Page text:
Phareodus testis Fish Fossil from Green River Formation

Phareodus testis

Order Osteoglossiformes, Family Osteoglossidae;

Geological Time: Eocene

Size (25.4 mm = 1 inch): 180 mm in length on a 250 mm by 165 mm matrix

Fossil Site : Green River Formation, Fossil Lake, Kemmerer, Wyoming

Code: WFF66

Price: $295.00 - sold

Description: This 50 million year old, Eocene-Era fossil fish comes from one of the world's famous Laggerstatten, the Green River Formation in Wyoming. A small portion of the fish fossils from Green River exhibits such fine preservation. The significant extent of soft-tissue preservation that makes the site famous is evident in this specimen.

The genus Phareodus is uncommon in the Green River formation and is readily distinguished by the long pectoral fin (here prominantly splayed) and large pointed teeth. There are two spcies:encaustus and testis, of which testis is the more rare. Phareodus sports teeth that are testiment to the fish’s carnivorous habit. In fact, the genus name means "to have tooth". A member of family Osteoglossidae (bony-tongues), it has extant cousins found in Central-South America and Southeast Asia, known as the Arrowana and Arapaima. The genus is known from the Eocene deposits of North America and Australia.

About the Green River Formation: Class Actinopterygii, the ray-finned bony fishes, comprise almost half of all known species of vertebrates, some 20,000 extant species. There are numerous locations worldwide that are noted for wondrous preservation of bony fishes, and the Green River formation that covers some 25,000 square miles of SW Wyoming, west Colorado and east Utah is one of the premier examples. The formation is one of the largest lacustrine sedimentary accumulations in the world, and spans the period from 40 to 50 million years ago during the Eocene Epoch.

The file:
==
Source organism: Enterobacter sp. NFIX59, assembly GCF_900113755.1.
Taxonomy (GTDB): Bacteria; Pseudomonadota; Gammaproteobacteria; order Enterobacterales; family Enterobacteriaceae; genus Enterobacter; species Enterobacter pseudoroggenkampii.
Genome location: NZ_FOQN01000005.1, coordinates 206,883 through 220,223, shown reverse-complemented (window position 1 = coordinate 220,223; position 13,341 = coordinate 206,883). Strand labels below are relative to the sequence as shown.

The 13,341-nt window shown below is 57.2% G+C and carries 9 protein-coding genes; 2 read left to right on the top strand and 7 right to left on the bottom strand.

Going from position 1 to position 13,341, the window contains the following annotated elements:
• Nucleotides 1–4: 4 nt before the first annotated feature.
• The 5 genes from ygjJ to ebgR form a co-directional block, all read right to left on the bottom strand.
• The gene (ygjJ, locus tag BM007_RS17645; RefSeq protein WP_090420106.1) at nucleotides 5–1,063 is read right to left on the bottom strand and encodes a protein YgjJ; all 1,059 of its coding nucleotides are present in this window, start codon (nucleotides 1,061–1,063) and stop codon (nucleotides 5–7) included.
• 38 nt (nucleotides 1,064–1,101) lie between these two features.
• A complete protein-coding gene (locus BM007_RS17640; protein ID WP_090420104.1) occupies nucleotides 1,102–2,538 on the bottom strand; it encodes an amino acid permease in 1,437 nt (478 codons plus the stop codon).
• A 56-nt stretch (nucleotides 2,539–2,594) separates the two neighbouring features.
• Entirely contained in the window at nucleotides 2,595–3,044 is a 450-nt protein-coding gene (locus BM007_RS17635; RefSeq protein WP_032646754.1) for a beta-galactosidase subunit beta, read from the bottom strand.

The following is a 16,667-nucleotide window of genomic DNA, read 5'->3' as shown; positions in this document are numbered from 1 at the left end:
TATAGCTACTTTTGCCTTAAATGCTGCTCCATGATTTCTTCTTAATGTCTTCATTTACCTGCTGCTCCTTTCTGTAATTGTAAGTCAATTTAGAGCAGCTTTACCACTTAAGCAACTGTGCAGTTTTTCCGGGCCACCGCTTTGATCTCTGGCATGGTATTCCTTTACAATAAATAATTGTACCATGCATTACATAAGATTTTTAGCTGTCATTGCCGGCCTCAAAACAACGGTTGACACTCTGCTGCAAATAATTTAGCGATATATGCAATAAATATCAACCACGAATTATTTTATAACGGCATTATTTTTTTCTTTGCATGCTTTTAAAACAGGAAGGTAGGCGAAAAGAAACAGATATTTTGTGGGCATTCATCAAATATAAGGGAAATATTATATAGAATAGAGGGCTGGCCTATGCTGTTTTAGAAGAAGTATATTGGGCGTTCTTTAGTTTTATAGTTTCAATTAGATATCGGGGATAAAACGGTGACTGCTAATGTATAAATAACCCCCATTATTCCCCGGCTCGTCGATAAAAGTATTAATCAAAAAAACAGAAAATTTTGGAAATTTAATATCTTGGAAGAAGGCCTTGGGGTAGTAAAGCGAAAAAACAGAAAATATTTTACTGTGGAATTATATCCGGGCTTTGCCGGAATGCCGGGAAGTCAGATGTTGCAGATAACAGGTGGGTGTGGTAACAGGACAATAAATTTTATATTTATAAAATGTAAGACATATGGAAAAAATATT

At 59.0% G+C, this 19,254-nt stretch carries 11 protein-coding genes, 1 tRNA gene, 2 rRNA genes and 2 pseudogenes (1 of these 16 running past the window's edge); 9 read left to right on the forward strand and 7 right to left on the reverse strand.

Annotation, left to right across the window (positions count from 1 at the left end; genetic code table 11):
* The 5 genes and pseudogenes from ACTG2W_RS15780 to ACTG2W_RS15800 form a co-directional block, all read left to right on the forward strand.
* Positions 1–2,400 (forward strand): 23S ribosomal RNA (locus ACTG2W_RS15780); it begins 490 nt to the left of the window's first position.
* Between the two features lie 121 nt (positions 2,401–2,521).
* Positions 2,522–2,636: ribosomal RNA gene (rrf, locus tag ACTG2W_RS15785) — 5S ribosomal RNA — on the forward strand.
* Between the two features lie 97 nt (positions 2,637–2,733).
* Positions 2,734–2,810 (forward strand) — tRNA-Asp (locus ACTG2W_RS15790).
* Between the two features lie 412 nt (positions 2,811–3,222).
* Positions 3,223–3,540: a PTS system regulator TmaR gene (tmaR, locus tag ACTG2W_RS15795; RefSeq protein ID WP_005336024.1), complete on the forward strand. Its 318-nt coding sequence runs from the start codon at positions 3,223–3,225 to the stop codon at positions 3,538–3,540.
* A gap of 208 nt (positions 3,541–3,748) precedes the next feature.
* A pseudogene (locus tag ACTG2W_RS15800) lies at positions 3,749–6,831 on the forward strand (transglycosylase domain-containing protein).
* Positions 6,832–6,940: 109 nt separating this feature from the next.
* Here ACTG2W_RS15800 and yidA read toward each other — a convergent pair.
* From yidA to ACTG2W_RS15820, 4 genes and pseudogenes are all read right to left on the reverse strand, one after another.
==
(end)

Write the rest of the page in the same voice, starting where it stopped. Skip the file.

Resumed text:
During the Eocene, based on the fossil record, the region was sub-tropical to temperate. Some 60 vertebrate taxa have been described from the formation, including crocodiles, boa constrictors, and birds, as well as abundant invertebrates and plants. The unusually excellent preservation of the Green River fish fossils is usually attributed to a combination of two factors: 1) a cold period during the Eocene that would have caused dead fish to sink faster due to a less inflated swim bladder; and 2) the great depth of the lakes and the consequent anoxic conditions that would have often prevented scavengers from disturbing the carcasses.

Fossils Purchase Information

click to enlarge

Fossil Mall Navigation:
l Home l Fossils for Sale Map l Museum and Rare Fossils l How to Buy Fossils l

Navigate by Fossil Category:
l Trilobites
l Ammonites l Fish Fossils l Invertebrate Fossils l
l Crinoids and Echinoderms l Insect Fossils l Dinosaur and Reptile Fossils l
l Cambrian Explosion Fossils l Plant Fossils l Stromatolites l
l Vertebrate Fossils l Fossil Amber l Trace & Ichnofossils l

l Fossils and Paleotological Science Information l